“I was so excited when I heard we could have a G.S.A.,” she said. “I just thought it would be a fun club.”

With the increase in alliances, Utah is joining a growing national movement to provide friendly meeting places in schools for students who have often felt like misfits, clubs where gay youths and their supporters can socialize, speak out against discrimination and sponsor events like the Day of Silence in honor of bullied students.

Since the first club was formed in Massachusetts in 1988, by a gay boy and a straight girl with same-sex parents who were tired of being stigmatized, the organizations have spread to most of the country, reaching more than 4,000 high schools and even a handful of middle schools by 2008. The clubs are surging anew after recent publicized suicides of gay teenagers, said Eliza Byard, director of the Gay, Lesbian and Straight Education Network in New York.

The struggles of the alliances in Utah are known to advocates around the country. In 1997, when Salt Lake City school officials discovered that they could not single out alliances for a ban, they took the extraordinary step of outlawing all extracurricular clubs in district schools.

That move drew national attention and helped spur the creation of new alliances in other states, said Carolyn Laub, director of the GSA Network, a group based in California that provides leadership training.

The Salt Lake district eventually backed down, but as of last January, only nine clubs were active in the state, six of those in the capital.

Publicity about the breakthrough in St. George, an isolated city in the red-bluff desert of southwest Utah, has inspired students in other parts of the state, and by last month at least 32 clubs were operating, said Eric Hamren of the Utah Pride Center in Salt Lake City. He spent last spring and summer locating and training student organizers, finding some of them at the annual Queer Prom that his organization puts on for gay and lesbian students around the state.

But resistance continues. Some schools are still imposing legally shaky barriers, like requiring the unanimous approval of student officers or prohibiting activities that violate “community morals,” said Darcy Goddard, legal director of the A.C.L.U. of Utah.

As she did in St. George last year, Ms. Goddard has warned officials that such policies may violate the federal Equal Access Act— a law passed by Congress in the 1980s, mainly to protect Bible study groups in schools, that has become a prime tool for protecting Gay-Straight Alliances from arbitrary hurdles.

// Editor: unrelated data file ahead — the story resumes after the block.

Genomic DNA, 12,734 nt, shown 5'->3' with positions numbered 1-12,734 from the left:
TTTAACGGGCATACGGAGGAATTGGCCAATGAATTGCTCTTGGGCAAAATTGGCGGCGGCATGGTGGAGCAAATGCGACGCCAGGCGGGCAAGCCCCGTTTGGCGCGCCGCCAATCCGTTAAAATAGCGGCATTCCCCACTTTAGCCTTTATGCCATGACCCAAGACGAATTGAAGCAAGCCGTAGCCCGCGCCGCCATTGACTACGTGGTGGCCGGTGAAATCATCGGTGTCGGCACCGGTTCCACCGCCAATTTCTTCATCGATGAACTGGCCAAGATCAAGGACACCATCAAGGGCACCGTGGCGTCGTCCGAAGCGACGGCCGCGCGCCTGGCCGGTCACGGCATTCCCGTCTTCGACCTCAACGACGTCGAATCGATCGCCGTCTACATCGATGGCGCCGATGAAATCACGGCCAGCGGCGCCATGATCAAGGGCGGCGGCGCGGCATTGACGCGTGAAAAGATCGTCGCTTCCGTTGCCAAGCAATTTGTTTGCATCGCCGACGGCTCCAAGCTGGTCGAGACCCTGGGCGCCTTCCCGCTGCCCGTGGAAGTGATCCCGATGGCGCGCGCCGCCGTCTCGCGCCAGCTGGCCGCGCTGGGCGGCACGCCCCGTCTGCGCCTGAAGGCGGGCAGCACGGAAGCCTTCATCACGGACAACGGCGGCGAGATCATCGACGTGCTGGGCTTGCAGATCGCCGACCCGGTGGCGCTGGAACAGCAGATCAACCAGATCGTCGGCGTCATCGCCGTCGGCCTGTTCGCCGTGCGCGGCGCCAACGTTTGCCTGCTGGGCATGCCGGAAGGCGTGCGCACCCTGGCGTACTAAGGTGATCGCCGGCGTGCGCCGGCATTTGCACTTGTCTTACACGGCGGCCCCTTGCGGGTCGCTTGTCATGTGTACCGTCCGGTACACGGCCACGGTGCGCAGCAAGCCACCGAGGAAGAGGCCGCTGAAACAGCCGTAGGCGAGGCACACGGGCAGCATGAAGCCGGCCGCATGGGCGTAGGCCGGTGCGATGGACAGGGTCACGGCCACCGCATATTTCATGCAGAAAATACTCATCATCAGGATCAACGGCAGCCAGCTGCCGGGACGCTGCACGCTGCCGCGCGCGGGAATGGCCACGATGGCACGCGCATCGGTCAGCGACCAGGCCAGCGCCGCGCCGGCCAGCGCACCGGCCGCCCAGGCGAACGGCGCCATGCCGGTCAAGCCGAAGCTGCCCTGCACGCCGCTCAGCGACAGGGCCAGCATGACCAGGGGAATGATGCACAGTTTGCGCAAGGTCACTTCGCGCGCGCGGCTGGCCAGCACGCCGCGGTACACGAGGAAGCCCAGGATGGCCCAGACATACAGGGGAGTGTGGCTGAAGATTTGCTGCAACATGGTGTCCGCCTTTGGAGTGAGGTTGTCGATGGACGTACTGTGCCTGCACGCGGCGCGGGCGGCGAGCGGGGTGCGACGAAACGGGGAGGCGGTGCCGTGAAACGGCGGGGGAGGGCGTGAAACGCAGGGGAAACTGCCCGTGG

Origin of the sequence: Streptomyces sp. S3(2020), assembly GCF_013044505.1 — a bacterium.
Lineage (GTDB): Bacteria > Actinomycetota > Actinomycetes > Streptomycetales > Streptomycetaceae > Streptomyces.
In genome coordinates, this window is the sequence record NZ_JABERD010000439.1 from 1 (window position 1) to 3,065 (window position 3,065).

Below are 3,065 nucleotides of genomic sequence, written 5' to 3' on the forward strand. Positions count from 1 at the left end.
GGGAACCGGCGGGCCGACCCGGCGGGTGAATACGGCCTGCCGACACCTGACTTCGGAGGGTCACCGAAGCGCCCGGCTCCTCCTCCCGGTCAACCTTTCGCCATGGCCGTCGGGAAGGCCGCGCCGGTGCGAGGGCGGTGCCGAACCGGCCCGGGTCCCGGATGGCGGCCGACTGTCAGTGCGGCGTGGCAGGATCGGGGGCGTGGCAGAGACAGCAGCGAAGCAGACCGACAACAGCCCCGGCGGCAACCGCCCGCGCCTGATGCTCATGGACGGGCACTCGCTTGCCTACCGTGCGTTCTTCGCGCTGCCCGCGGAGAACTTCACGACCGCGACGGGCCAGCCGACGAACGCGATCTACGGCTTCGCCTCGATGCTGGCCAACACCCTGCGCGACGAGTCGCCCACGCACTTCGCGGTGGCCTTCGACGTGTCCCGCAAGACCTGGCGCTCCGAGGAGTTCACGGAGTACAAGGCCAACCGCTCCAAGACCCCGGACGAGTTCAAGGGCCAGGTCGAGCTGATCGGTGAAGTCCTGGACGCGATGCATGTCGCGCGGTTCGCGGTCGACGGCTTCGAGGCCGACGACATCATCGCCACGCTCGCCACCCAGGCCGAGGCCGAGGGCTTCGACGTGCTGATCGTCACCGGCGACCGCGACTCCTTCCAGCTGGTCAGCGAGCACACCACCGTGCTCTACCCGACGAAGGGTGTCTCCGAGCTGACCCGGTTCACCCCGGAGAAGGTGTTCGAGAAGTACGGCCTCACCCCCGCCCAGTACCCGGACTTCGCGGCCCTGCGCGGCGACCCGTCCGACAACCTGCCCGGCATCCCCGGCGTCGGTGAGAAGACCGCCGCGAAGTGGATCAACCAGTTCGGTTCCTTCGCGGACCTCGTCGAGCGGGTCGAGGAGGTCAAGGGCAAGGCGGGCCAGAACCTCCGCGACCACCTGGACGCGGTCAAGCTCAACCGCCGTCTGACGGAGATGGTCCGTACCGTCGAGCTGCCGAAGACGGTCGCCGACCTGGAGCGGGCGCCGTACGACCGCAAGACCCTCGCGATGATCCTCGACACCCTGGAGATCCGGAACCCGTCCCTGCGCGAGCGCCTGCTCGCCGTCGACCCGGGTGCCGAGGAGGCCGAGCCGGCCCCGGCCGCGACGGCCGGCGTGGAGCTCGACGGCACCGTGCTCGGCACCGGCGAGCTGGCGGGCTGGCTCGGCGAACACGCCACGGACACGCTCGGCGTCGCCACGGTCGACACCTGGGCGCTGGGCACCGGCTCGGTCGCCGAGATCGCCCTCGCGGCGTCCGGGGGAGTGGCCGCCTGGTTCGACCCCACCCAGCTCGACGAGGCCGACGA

In 2007, conservative groups pushed through the state Student Clubs Act, still on the books, that was aimed at the alliances and reflected what rights groups called misleading stereotypes.

The law requires parental permission for participation in all school clubs and says organizations can be barred to “protect the physical, emotional, psychological or moral well-being of students and faculty.”

Students say the law reflects misconceptions about both homosexuality and the alliances, which in many cases are led by straight girls who want to support gay friends or siblings. The club at Dixie High School here, for example, is led by Bethany Coyle, a senior who describes herself as straight and a supporter of equal rights. She said that one vice principal had asked if the club would recruit homosexuals and that students had scrawled epithets on a sign-up sheet, scaring off some potential members.

A teacher advising one of the new clubs in St. George said that he opened each of the weekly meetings with a reminder of the forbidden topics of discussion, but that it was proving irrelevant. The students, he said, seemed more interested in making friends and planning events.

Jason Osmanski, a 17-year-old junior who was a driving force behind the new alliance at Snow Canyon High School and now serves as its president, said that while members sometimes shared stories of harassment, they did not need to discuss sexuality at the meetings.

If the students’ legal right to a club seems firmly established, antigay feelings in the community persist. Alliance members in St. George were disheartened by school board elections this fall, when several candidates spoke out against the groups, saying they hoped parents would refuse to give their permission for students to join.

The students say that they are ready to adapt to any reasonable conditions, and that they will persevere.